A thorough, meticulous, and information-filled commentary. Readers will find here some of the best, and certainly the most extensive material on a biblical book that may well have particular appeal and relevance in our postmodern age.

Elmer A. Martens, professor emeritus of Old Testament, Mennonite Brethren Biblical Seminary

Block considers his chief task to be the interpretation of the book of Ezekiel in its canonical form. His philological scrupulousness, which is grounded in familiarity with the latest scholarship, is matched by a concern for the theological issues raised by the book of Ezekiel and for its homiletic potential. Critical judgment and respect for Ezekiel’s sacred status are happily combined.

Moshe Greenberg, former professor of biblical studies, Hebrew University in Jerusalem

Daniel I. Block is Gunther H. Knoedler Professor of Old Testament at Wheaton College in Wheaton, Illinois.

The Book of Hosea

  • Author: J. Andrew Dearman
  • Publisher: Eerdmans
  • Publication Date: 2010
  • Pages: 428

Sample Pages: 1 | 2 | 3 | 4 | 5 | 6 | 7

In this solid theological commentary on the book of Hosea, J. Andrew Dearman considers the prophetic figure’s historical roots in the covenant traditions of ancient Israel, includes his own translation of the biblical text, and masterfully unpacks Hosea’s poetic, metaphorical message of betrayal, judgment, and reconciliation.

This is a welcome addition to the NICOT series on one of the most important prophets of ancient Israel. The introduction is especially helpful on Hosea’s use of metaphors and similes, and readers will not be disappointed by Dearman’s thorough and penetrating exegesis.

Bill T. Arnold, Paul S. Amos Professor of Old Testament Interpretation, Asbury Theological Seminary

Hosea’s complexities begin with translation and extend to its rich use of imagery. Andrew Dearman brings his considerable skills as a Hebraist and historian as well as his expert literary and theological sensitivities to bear on the interpretation of this important book. Serious engagement with the book of Hosea now starts with Dearman’s commentary.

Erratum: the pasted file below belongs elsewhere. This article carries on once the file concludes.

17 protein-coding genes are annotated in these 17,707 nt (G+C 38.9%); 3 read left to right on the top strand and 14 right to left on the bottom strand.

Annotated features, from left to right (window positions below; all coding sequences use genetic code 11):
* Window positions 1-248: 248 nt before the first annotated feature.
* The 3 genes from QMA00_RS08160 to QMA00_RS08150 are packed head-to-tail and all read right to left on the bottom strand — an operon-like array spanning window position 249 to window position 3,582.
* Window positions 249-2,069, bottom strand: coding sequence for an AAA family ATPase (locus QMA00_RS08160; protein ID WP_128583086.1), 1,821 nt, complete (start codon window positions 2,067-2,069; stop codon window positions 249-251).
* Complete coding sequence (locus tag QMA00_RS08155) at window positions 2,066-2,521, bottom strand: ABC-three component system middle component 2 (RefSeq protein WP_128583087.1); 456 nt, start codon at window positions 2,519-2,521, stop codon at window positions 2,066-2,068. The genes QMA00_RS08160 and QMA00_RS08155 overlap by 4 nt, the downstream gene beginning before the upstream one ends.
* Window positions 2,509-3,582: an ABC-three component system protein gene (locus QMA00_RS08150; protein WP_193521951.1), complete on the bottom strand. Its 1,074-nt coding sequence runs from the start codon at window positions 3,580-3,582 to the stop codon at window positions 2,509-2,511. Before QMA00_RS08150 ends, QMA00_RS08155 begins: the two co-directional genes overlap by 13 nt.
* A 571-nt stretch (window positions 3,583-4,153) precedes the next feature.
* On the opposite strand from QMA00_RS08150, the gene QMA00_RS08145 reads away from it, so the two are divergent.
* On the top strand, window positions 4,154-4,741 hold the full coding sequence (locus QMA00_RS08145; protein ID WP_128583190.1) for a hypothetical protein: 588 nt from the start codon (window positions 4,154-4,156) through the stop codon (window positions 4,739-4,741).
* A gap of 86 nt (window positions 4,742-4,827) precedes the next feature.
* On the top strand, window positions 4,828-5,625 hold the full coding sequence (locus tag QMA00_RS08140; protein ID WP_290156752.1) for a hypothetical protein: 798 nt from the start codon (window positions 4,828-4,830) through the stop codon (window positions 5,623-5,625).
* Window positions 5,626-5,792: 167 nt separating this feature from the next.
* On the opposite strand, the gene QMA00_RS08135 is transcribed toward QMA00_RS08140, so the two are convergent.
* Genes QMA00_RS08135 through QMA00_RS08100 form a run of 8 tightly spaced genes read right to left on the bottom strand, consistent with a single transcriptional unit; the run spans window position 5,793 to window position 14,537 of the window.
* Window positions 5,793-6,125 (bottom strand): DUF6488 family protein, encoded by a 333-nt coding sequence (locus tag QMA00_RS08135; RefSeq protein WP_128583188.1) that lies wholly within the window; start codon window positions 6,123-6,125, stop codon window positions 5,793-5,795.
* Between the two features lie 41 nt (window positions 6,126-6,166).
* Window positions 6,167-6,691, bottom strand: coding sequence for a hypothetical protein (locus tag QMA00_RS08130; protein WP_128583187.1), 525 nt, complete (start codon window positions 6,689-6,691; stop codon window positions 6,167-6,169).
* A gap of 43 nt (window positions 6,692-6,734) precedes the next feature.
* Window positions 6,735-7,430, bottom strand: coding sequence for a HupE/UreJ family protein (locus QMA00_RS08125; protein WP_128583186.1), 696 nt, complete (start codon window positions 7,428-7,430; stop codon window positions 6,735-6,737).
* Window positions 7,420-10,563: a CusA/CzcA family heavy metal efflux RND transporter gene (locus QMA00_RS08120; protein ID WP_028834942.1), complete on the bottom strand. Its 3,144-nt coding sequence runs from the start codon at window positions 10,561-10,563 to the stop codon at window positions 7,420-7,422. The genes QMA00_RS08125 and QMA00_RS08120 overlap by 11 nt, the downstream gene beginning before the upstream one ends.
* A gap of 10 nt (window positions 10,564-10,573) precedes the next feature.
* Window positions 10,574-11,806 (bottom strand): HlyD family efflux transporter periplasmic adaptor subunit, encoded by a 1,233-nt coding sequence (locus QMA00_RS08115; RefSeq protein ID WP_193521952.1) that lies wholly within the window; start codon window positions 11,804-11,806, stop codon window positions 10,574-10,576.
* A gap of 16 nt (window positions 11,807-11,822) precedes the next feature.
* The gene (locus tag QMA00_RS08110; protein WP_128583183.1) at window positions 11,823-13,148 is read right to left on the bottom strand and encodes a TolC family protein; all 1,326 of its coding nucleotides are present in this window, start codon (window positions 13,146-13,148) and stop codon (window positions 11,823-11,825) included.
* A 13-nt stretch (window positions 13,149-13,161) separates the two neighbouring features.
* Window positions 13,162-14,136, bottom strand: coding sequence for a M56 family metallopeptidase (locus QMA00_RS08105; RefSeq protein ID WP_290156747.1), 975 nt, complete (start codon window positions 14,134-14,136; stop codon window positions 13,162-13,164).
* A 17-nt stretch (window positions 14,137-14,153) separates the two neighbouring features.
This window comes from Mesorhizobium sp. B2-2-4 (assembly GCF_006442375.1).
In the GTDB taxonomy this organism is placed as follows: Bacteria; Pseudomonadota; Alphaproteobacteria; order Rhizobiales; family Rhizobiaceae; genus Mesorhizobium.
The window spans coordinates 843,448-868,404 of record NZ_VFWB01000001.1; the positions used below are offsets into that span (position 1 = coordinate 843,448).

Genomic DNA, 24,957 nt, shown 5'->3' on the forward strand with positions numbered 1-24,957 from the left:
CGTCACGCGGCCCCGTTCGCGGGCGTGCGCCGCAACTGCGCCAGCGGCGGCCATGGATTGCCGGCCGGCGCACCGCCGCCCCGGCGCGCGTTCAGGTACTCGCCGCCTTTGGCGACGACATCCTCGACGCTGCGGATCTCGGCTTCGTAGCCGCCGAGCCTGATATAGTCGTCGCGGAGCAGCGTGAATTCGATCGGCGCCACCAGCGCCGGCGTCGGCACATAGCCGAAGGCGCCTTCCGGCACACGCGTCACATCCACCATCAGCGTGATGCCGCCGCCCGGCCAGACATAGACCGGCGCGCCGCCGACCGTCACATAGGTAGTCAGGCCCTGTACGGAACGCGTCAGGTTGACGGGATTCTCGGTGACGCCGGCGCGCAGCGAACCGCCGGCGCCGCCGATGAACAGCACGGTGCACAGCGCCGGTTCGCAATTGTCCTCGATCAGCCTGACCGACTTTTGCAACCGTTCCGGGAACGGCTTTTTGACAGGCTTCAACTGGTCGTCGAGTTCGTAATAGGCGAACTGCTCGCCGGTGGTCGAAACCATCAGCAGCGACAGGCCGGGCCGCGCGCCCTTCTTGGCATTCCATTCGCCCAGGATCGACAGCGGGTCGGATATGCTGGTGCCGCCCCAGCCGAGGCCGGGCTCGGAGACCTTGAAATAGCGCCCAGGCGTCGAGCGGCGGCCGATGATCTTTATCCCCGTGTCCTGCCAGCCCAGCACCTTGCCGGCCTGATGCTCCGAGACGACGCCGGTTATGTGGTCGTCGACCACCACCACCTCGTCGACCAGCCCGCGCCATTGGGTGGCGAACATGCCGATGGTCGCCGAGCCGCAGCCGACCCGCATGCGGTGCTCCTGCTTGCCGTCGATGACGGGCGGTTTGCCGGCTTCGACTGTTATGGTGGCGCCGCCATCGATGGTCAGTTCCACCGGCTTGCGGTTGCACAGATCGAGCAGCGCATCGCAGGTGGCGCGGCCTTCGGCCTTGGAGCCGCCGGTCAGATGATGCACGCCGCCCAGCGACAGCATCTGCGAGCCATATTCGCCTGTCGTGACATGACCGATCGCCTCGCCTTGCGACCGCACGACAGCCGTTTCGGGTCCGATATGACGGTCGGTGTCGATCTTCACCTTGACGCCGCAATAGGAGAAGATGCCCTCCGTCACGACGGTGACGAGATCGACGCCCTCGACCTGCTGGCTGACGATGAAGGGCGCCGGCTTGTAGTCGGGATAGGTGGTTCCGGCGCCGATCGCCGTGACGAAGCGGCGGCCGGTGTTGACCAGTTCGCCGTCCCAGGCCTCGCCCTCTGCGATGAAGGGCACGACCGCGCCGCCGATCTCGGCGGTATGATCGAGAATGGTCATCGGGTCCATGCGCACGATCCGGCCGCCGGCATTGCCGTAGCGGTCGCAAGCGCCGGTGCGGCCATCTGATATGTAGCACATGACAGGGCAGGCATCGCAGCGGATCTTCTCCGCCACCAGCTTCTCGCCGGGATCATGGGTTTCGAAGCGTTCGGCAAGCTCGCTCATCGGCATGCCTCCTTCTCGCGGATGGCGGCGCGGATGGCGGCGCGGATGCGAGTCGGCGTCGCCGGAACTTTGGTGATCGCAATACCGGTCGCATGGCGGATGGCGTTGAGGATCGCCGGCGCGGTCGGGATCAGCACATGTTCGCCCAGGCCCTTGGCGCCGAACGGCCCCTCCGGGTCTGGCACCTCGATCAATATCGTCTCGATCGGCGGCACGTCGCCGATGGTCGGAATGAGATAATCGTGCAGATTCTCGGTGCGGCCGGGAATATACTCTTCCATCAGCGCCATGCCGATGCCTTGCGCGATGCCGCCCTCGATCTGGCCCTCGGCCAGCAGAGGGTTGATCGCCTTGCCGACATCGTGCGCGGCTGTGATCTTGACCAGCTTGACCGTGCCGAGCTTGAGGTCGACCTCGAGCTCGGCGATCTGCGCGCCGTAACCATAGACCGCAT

Tremper Longman III, Robert H. Gundry Professor of Biblical Studies, Westmont College

Dearman’s commentary provides the most recent deep engagement with the ancient text of Hosea the prophet. Dialoguing with the best of scholarship, the commentary offers both detailed exegesis of the text with accompanying translation from the original Hebrew, as well as general overviews at key literary junctures to orient the reader to the progressive development of the book as a whole. Particularly helpful is Dearman’s sensitivity to the social context of ancient Israelite households. He restores the vivid metaphorical colors of the book of Hosea long faded by history. This is a welcome addition to the NICOT series.

Mark J. Boda, professor of Old Testament, McMaster Divinity College, McMaster University

The book of Hosea is pound for pound as difficult a prophetic book as one can find in the Bible, so we appreciate the work of J. Andrew Dearman in this extraordinary commentary. Dearman captures well the metaphorical theology of Hosea, and his thoughtful reflection on the text attends to the various issues of every passage in the book. In his appendices he guides the reader through ten topics that dominate Hosea scholarship. Readers will consistently appreciate Dearman’s clear and succinct writing style. Reading this commentary is a treat.

Stephen Reid, professor of Christian Scriptures, Baylor University